British Views of Nineteenth-Century New York
Edited by Roger M. Haydon
After the War of 1812, British travelers, intensely curious about the United States, poured across the Atlantic. Hundreds published their impressions in lively, quarrelsome books that infuriated and enchanted Americans and Britons alike. Most of these volumes have been out of print for a century or more.
Here Roger Haydon brings together forty-two excerpts from one generation of these travelers' accounts, between 1815 and 1845, when New York State was a microcosm of the country. In his introduction and prefaces to each selection he describes the kinds of tourists who visited and how they traveled, assessing the general accuracy of their accounts, and provides pertinent background information.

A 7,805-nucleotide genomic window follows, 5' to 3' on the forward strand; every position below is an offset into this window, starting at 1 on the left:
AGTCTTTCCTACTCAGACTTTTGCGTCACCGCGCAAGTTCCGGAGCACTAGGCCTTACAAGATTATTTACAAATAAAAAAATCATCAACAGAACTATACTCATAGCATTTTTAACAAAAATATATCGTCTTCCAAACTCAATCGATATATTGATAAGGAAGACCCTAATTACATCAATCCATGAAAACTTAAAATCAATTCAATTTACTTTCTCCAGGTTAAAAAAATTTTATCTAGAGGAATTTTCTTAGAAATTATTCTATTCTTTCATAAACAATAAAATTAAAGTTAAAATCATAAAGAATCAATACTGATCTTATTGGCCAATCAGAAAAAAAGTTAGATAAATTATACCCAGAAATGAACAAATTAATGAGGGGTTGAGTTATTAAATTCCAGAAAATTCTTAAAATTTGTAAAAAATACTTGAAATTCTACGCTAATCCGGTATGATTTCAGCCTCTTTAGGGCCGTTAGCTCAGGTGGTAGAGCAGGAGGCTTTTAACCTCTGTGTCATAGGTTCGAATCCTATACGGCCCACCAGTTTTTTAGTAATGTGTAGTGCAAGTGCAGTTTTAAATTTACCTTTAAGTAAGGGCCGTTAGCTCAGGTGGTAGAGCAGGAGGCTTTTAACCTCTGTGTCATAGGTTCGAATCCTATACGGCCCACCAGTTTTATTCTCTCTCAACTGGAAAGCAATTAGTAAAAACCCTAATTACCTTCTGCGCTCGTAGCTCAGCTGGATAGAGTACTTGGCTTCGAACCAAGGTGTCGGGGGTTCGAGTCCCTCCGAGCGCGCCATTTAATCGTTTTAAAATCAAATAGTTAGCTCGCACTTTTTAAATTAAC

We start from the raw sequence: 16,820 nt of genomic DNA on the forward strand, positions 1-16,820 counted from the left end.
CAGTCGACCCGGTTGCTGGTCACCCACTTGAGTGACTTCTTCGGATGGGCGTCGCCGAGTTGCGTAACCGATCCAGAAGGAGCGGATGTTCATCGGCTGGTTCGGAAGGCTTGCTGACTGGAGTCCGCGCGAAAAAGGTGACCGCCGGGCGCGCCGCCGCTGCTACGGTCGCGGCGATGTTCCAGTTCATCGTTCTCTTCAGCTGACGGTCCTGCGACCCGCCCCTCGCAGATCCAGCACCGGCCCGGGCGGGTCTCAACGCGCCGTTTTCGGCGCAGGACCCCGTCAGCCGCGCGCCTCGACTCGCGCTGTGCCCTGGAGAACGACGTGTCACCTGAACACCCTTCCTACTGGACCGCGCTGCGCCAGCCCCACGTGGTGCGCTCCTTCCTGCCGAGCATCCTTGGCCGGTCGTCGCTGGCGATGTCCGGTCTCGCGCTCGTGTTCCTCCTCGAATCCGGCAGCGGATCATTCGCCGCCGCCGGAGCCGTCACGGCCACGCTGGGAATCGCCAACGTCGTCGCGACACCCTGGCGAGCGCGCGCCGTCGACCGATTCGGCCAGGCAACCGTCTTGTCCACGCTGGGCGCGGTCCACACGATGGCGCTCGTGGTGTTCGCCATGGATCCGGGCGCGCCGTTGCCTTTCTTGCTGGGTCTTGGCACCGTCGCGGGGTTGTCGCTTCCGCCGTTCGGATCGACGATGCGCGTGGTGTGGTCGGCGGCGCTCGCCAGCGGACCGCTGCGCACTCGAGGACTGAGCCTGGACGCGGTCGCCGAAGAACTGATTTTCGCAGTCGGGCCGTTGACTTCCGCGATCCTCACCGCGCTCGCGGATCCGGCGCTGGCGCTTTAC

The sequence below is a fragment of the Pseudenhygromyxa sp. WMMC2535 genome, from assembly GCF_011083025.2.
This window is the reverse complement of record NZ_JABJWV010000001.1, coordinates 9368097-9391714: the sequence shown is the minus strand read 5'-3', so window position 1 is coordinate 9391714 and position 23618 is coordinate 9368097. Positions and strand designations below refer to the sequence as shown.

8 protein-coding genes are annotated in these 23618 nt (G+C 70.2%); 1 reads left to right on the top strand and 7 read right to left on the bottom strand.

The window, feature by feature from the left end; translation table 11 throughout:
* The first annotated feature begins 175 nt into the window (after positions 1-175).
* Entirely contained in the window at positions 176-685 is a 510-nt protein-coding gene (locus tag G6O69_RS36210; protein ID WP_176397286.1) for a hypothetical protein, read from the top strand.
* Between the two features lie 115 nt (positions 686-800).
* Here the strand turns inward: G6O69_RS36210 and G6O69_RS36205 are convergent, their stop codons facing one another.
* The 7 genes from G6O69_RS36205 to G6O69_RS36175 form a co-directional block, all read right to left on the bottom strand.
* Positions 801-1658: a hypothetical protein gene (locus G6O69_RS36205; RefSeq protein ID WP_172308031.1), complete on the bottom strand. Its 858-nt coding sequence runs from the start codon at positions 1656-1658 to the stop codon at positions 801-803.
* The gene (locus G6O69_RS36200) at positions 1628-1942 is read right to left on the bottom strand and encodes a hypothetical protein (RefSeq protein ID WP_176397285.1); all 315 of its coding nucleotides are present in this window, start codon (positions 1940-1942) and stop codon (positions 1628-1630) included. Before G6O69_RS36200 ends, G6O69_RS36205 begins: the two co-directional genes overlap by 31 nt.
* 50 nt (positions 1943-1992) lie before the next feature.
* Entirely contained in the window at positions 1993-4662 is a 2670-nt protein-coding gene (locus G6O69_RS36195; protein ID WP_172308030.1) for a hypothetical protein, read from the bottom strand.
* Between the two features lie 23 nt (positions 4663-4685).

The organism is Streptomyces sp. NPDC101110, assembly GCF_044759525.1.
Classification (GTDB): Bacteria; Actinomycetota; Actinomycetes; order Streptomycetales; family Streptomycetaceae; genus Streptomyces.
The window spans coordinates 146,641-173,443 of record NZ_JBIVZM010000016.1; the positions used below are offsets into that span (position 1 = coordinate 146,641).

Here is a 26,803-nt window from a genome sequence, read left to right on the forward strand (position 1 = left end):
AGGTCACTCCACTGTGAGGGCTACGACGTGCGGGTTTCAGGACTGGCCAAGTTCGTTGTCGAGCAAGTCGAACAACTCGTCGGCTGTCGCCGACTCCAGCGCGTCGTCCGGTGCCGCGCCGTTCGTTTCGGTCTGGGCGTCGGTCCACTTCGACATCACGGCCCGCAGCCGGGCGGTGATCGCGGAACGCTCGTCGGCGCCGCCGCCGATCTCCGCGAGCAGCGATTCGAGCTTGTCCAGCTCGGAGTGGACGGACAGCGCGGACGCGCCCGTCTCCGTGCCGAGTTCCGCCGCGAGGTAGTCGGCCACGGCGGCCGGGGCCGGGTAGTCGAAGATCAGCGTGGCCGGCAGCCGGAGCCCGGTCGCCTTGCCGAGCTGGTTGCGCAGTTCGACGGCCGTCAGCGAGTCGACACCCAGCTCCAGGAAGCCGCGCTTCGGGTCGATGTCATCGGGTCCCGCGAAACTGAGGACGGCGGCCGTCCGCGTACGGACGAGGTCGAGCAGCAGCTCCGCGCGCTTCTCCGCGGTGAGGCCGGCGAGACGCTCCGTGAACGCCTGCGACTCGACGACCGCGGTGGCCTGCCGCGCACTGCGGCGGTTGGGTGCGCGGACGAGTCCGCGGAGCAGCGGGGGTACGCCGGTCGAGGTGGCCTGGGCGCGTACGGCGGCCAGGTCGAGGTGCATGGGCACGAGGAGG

The readings follow the period's most popular itinerary—up the Hudson Valley through Albany and its environs on to the spas and the Champlain Valley, across the state via the Erie Canal, the Genesee Valley, and the Finger Lakes to the Niagara Frontier, and down into the Southern Tier—to record in vivid detail the generation that saw New York State come to dominate the nation. In Upstate Travels, these travelers' voices are accessible again to entertain and inform all who are interested in New York history. Bibliography, index, and dozens of period illustrations are included.